Working with the integrity of the original structure, Maria Danos Architecture has transformed a graphic design studio space into a moody and textural apartment for short-stay accommodation.
Inkerman Street in St Kilda East sits smack-bang in the middle of a precinct that’s undergone significant urban renewal in recent years. Trendy new apartment blocks now pepper Melbourne’s most famous beachside suburb, interspersed with a dynamic mix of heritage buildings, green spaces and places of worship. With the activation of Carlisle Street as a destination cafe strip and Acland Street experiencing a resurgence in popularity, the area is positively bristling with energy.
In the 1990s, Melbourne-based development group Neometro refurbished an existing commercial building on Inkerman Street. The mixed-use development was a catalyst for the precinct’s regeneration, as well as an attractive investment opportunity for savvy buyers. Architect Maria Danos’s client Chris Christodoulou was one of the first to purchase a studio in the award-winning building, using it as an office for his graphic design practice, until deciding to turn it into a one-bedroom apartment for short-stay accommodation.
Maria’s subsequent renovation respectfully yet elegantly reimagines the one-hundred-square-metre studio as a compelling prototype for this type of rental accommodation, increasingly favoured by both business and leisure travellers. Working with the existing structure rather than against it allowed the Melbourne-based sole practitioner to preserve the building’s architectural integrity, while sensitively integrating new and old. “We were lucky to be afforded such a beautiful open-plan space with a generous ceiling height and lovely concrete soffit,” she says. “And we tried to retain as much of the original fabric as possible, which is testament to Neometro’s work and their timeless design.”
The kitchen best exemplifies Maria’s judiciously light touch, with approximately 60 percent of the existing fitout left intact. Original joinery has been discreetly updated, with a new benchtop, blackened steel shelves and an upright unit that not only houses the fridge, but also serves as a divider between kitchen and dining room. This unit is a subtle yet highly functional insertion that introduces texture into the space via its MDF routed surfaces finished in warm black.
The colour complements the living areas’ original hardwood flooring and punctuates the rich, molasses-toned colour palette, achieving the intimate, hotel-like ambience the client so desired. However, meeting Chris’s brief was not without its challenges, especially considering the apartment’s proportions. While Maria was careful not to compromise its sense of “largesse,” she still managed to inject the scheme with the necessary amount of flexibility to fulfil the programmatic requirements. As Maria explains, “The renovation was very much an exercise in rigorous planning that allows for multiple spatial configurations to anticipate the varied needs of the apartment’s different guests, who can adapt the space to suit themselves.”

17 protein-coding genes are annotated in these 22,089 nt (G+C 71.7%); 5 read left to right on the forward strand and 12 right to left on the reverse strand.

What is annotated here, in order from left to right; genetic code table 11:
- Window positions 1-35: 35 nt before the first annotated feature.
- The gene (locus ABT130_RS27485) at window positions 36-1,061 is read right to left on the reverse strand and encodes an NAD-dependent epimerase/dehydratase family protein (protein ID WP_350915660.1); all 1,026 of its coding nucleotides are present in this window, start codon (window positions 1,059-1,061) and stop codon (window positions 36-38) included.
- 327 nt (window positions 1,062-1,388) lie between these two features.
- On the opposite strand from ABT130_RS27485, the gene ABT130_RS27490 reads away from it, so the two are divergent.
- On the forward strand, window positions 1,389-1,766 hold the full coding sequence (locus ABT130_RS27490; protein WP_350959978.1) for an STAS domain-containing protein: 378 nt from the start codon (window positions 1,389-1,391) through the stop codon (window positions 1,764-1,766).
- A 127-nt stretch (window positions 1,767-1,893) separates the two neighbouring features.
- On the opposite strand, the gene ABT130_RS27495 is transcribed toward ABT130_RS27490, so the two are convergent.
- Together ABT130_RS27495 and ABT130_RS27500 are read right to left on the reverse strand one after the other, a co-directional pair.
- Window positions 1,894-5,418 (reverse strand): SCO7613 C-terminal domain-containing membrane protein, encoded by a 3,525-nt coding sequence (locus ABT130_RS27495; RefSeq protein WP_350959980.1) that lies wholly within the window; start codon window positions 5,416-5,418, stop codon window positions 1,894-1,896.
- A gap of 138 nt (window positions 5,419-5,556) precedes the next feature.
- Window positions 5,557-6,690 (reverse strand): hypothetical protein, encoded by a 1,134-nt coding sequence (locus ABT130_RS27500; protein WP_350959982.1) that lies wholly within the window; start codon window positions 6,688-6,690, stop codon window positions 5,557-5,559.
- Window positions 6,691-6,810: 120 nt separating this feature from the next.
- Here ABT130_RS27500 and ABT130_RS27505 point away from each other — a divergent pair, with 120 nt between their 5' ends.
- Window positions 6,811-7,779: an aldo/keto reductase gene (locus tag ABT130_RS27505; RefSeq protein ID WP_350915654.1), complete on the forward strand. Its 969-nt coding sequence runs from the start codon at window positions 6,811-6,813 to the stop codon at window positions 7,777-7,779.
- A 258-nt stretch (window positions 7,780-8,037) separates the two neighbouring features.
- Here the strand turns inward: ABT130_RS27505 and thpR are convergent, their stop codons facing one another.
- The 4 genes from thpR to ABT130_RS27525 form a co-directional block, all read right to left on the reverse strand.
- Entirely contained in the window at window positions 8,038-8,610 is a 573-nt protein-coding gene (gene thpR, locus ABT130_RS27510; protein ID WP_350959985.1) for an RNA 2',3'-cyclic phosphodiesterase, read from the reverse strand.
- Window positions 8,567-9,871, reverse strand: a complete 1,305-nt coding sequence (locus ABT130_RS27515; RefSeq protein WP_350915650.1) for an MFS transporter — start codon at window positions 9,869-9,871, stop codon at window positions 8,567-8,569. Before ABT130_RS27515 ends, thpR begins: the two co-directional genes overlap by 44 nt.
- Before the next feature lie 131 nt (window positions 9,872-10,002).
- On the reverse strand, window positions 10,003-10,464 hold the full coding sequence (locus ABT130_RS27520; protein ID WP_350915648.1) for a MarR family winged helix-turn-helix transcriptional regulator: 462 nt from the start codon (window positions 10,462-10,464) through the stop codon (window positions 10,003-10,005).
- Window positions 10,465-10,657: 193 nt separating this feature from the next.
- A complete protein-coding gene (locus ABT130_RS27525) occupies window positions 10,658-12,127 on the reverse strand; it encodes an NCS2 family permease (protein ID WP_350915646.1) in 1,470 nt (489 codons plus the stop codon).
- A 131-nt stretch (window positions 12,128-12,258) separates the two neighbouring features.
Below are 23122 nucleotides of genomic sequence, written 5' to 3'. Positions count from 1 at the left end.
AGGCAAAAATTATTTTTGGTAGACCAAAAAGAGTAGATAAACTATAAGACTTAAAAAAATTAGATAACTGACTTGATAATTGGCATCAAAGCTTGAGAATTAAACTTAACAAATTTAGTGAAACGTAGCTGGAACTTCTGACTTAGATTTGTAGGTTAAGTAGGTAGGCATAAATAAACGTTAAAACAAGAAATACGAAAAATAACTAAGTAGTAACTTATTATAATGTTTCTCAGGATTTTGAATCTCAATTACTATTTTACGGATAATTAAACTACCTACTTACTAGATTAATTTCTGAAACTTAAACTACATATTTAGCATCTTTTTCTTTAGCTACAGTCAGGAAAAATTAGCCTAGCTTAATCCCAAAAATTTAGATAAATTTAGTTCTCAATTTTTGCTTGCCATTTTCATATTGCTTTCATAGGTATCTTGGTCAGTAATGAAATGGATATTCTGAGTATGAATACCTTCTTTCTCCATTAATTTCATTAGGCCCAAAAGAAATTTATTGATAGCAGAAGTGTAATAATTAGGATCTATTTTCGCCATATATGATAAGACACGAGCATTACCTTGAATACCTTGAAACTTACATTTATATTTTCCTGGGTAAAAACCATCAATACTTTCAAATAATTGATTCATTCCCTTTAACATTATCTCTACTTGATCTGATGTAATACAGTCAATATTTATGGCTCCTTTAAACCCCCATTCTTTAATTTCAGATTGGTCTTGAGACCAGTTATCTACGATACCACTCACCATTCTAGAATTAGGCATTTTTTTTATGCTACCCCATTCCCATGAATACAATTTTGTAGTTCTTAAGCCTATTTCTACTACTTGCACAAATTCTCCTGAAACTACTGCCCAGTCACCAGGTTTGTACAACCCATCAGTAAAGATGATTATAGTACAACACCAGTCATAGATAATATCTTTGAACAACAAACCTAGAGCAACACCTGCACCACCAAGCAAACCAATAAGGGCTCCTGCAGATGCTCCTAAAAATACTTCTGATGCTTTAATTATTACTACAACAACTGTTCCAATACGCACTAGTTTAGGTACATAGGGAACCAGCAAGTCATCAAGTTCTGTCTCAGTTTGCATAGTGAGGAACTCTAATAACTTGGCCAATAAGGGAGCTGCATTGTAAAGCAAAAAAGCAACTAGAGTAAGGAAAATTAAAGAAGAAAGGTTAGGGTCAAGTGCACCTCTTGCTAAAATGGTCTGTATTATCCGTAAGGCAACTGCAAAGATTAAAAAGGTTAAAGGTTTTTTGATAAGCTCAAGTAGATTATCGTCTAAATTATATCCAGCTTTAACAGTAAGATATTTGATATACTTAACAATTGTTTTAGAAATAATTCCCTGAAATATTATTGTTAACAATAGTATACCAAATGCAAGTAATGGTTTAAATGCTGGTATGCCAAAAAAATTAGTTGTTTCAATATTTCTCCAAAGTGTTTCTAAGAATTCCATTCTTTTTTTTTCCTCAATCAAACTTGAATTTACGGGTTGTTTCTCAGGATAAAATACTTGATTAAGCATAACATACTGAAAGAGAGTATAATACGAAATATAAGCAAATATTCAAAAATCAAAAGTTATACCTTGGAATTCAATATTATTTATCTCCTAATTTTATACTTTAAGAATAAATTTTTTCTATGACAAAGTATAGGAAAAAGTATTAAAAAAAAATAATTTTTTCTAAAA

Her design facilitates this outcome by making two significant architectural insertions in the open-plan living areas. The centrally positioned drum is undoubtedly the more expressive in form, but it’s no mere folly. A number of chamfered hardwood beams pivot from the interior’s existing “spine” (the blackened steel structural beam that runs the full east–west length of the apartment) and fold in and out of the original fire services. They create a contained space for the study, while also being big enough to accommodate a fold-out divan.
“The drum’s frequency of posts ensures transparency so the structure doesn’t appear too obtrusive in the space,” Maria says. “And having the sheer curtain open enables a clear view from one side of the apartment to the other, while drawing the curtain offers a degree of privacy.” This sculptural form successfully imbues the plan with definition by channelling guests either north into the lounge or south through the kitchen and into the dining room from the entry. Rhythm and flow are afforded by the drum’s insertion, which is matched in scale by the Japanese fusuma-inspired screens that, once extended, partition the lounge and dining areas.
These waxed plywood screens are meticulously finished – the grain of the timber is the scheme’s only overtly decorative flourish. They echo the spine’s east–west orientation, but most importantly further enable a visually dynamic sense of movement due to their low datum level. It’s a well-considered device that ensures light from the dining room’s large west-facing window (the apartment’s sole window, except for a small one in the opposing bedroom) evenly penetrates the interior. By also lowering the height of the living areas’ eastern wall, the architect allows borrowed light to diffuse softly through the carpeted bedroom, making for a relaxed retreat.
Maria’s emphasis on craftsmanship would suggest a precious approach; however, this isn’t the case. While the interior’s detailing may be sophisticated, it’s also incredibly robust, which is necessary from a maintenance perspective. And she hasn’t shied away from economizing, using plywood offcuts from the screens as the dining room’s tabletop and window bench and as shelving on the lounge area’s original brick wall. These features add to the scheme’s sensuously textural qualities and support a plan that intelligently configures the space with purpose.